Long-Term Effects of Fertilization and Subclover Seeding on Northern California Annual Range
CitationVaughn, C. E., & Murphy, A. H. (1982). Long-term effects of fertilization and subclover seeding on northern California annual range. Journal of Range Management, 35(1), 92-95.
PublisherSociety for Range Management
JournalJournal of Range Management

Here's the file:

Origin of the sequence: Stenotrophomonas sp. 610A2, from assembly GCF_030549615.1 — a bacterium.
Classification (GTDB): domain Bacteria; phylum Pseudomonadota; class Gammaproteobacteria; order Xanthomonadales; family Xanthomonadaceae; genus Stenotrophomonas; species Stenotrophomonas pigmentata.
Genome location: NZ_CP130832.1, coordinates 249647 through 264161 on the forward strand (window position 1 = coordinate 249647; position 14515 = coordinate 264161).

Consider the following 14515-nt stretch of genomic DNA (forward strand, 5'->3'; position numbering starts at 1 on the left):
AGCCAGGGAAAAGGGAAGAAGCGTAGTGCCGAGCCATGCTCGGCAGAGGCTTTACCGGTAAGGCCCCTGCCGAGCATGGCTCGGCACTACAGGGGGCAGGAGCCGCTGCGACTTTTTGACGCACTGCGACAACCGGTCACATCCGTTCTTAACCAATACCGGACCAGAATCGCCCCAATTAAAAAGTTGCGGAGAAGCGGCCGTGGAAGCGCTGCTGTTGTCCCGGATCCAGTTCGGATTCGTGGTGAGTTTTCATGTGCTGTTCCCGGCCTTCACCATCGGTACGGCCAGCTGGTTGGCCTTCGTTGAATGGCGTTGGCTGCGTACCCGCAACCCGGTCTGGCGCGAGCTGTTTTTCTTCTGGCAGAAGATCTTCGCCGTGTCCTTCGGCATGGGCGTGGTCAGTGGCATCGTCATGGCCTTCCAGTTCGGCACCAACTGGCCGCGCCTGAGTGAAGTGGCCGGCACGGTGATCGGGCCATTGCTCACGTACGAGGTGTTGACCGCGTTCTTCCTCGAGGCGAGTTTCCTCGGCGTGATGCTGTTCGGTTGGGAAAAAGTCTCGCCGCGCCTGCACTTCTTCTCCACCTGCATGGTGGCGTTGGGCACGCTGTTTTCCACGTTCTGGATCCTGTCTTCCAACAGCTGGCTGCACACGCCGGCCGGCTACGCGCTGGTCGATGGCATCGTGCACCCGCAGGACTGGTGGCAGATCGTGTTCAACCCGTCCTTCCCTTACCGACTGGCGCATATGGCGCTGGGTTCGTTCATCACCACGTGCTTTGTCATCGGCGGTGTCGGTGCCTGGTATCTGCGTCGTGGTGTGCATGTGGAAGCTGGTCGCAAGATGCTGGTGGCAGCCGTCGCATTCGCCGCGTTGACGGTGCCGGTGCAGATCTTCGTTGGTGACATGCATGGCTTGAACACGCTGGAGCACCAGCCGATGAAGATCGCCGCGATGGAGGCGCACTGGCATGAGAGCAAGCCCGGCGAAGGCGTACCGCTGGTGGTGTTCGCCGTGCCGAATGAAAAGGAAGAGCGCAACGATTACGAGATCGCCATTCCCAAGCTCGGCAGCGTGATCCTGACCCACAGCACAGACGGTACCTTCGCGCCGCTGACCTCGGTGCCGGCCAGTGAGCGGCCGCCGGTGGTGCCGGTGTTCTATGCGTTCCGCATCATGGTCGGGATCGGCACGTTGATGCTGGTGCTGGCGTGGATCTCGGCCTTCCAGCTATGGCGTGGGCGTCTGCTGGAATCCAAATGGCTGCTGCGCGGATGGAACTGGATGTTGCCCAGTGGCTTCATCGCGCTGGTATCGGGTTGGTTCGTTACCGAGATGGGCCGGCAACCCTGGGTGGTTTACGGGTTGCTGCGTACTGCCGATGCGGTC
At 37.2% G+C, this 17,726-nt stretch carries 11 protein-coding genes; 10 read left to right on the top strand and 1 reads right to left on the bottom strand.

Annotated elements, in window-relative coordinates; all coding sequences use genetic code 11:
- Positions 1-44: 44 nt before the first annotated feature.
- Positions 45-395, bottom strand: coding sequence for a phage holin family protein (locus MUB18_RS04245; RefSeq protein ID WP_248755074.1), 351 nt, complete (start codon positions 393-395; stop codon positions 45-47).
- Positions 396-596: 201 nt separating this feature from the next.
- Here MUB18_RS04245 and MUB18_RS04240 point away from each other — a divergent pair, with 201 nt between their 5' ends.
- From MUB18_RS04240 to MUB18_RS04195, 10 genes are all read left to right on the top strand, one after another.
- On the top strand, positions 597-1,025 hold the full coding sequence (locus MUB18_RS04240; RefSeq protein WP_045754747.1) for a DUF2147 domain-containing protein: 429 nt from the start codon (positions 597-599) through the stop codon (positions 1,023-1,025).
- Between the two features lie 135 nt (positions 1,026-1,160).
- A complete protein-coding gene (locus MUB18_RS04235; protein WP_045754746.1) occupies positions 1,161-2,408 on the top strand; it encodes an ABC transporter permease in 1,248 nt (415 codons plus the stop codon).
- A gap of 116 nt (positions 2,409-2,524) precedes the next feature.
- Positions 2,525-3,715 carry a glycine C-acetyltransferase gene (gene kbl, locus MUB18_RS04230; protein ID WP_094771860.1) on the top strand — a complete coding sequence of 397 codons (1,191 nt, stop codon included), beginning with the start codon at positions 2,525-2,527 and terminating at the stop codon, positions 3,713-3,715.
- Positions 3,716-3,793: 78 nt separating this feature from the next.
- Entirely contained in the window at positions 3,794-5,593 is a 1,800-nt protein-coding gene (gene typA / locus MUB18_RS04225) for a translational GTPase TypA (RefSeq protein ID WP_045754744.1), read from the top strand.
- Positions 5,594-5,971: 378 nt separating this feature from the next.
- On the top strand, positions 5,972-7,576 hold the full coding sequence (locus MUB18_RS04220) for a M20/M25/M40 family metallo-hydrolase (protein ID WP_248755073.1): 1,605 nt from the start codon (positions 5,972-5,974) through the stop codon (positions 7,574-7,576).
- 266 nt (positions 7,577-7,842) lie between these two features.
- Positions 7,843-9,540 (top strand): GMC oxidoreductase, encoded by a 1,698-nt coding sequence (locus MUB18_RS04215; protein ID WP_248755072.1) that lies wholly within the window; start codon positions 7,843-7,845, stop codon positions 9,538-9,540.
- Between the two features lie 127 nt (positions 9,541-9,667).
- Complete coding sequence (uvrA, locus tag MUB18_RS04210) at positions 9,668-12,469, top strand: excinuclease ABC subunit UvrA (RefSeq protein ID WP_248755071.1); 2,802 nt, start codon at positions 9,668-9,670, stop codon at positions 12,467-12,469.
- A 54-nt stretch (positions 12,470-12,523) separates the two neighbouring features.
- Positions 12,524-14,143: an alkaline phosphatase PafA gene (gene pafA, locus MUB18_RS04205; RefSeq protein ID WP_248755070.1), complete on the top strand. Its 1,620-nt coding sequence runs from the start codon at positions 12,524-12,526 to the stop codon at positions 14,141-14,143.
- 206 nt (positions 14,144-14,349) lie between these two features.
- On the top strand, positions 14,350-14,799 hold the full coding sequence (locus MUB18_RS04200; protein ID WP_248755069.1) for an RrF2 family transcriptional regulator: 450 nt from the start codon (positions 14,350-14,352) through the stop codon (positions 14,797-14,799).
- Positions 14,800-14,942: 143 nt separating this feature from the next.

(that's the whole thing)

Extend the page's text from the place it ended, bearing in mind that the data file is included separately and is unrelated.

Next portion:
AbstractThe long-term effects of P and S fertilizers and subclover seeding on northern California annual range production and composition were measured during a 20-year study. Following an initial calibration period, two pastures were seeded and fertilized; pasture A prior to the 1968 growing season and pasture B prior to the 1973 growing season. After treatment pasture A produced significantly more forage annually. It also produced significantly more winter forage, and winter and annual forage N than either of two adjacent untreated control pastures during the period from 1973 to 1979. This was due primarily to an increase in native legumes because subclover averaged only 7% of cover. Treatment on pasture B gave similar responses, but the relative increases in forage production were larger (annual production increased about 2,000 kg/ha compared to 1,200 kg/ha on pasture A), and winter forage N concentrations were significantly higher than on pasture A. This was due to the greater subclover component (36%) on pasture B. The significant increases in forage production and protein indicate that subclover seeding and appropriate fertilization are practical ways of improving utilization of northern California annual range.